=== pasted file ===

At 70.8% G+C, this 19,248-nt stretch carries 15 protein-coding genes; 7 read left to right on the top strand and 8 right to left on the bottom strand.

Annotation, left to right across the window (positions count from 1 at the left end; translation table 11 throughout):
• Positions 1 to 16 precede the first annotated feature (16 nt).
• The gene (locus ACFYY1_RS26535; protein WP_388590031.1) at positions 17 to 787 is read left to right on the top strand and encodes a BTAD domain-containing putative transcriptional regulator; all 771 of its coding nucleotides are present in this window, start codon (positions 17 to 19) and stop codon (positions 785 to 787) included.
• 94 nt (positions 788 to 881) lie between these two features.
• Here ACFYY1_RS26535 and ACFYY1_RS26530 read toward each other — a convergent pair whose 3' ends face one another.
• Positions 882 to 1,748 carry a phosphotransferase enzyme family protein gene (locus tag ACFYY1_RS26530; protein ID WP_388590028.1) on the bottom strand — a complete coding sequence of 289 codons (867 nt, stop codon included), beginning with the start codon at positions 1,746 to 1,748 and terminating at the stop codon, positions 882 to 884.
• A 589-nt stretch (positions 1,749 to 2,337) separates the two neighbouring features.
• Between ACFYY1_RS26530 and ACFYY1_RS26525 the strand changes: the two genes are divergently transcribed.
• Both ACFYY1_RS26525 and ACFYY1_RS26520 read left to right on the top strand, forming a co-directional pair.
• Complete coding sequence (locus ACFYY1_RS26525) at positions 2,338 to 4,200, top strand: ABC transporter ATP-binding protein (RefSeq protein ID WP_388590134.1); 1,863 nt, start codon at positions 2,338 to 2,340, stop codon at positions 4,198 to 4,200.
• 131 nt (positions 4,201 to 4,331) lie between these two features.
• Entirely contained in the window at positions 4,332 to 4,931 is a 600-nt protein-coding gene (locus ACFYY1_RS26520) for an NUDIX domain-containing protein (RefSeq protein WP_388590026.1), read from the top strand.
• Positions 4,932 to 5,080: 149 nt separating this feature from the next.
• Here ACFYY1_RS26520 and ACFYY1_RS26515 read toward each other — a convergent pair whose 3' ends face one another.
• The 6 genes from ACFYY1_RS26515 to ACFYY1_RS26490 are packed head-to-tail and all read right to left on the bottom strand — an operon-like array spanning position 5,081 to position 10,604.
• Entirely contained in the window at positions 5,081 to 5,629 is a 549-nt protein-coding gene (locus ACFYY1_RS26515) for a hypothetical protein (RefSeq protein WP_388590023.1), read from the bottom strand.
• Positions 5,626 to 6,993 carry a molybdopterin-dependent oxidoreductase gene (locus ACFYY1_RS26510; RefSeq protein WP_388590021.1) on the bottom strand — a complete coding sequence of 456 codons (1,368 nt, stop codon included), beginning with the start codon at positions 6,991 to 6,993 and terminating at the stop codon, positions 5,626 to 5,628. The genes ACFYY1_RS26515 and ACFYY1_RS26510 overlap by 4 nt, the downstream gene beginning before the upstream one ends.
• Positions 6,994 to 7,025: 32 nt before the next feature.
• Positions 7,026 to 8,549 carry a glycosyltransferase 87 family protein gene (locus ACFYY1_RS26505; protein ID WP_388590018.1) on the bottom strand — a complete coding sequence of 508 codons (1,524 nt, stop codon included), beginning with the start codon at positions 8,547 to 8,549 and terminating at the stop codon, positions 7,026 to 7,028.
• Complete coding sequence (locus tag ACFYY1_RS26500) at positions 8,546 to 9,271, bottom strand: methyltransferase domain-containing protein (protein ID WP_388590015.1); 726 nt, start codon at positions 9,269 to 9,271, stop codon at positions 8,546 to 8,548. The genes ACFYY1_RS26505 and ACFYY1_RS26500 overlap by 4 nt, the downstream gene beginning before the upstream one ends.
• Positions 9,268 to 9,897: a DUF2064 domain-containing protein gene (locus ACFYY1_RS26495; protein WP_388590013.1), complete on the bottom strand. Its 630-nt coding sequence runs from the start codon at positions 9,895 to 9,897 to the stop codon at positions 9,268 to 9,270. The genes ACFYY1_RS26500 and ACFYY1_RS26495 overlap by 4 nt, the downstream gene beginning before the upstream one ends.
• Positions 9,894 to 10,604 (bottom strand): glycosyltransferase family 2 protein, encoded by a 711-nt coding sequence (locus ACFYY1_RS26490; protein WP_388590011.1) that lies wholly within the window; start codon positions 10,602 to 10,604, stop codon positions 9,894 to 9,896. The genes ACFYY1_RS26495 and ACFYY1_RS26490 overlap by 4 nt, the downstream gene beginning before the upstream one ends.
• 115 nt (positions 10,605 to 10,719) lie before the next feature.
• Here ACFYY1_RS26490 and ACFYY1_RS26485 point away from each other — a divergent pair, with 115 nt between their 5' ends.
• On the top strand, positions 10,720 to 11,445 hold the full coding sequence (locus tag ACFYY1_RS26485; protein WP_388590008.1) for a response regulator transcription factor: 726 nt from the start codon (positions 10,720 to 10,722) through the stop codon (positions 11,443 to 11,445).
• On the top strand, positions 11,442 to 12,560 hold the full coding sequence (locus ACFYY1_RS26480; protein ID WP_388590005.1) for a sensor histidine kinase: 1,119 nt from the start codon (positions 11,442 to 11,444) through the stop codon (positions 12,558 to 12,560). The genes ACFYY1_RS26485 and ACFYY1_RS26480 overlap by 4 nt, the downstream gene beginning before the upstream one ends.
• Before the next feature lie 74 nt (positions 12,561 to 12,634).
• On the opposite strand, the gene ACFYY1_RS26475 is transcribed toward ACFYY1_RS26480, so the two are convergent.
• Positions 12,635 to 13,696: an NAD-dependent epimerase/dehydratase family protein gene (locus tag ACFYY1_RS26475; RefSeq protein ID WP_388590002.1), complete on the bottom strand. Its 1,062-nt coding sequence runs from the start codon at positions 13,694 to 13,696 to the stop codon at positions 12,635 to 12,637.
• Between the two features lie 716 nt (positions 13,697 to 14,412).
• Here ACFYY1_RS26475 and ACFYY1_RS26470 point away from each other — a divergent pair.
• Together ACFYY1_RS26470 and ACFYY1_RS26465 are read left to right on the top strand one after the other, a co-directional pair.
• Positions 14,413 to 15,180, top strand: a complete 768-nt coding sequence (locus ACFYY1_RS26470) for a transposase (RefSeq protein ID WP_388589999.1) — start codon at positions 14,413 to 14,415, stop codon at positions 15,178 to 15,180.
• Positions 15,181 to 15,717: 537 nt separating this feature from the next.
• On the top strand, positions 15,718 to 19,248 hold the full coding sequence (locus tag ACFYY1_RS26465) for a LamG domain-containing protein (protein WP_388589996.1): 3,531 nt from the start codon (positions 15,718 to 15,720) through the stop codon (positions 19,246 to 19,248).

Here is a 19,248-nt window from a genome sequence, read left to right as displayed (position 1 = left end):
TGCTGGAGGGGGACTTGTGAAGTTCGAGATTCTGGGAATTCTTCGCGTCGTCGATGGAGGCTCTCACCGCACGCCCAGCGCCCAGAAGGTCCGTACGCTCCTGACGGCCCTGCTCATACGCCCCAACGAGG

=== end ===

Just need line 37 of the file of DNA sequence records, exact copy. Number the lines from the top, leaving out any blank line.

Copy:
Here is a 19,248-nt window from a genome sequence, read left to right as displayed (position 1 = left end):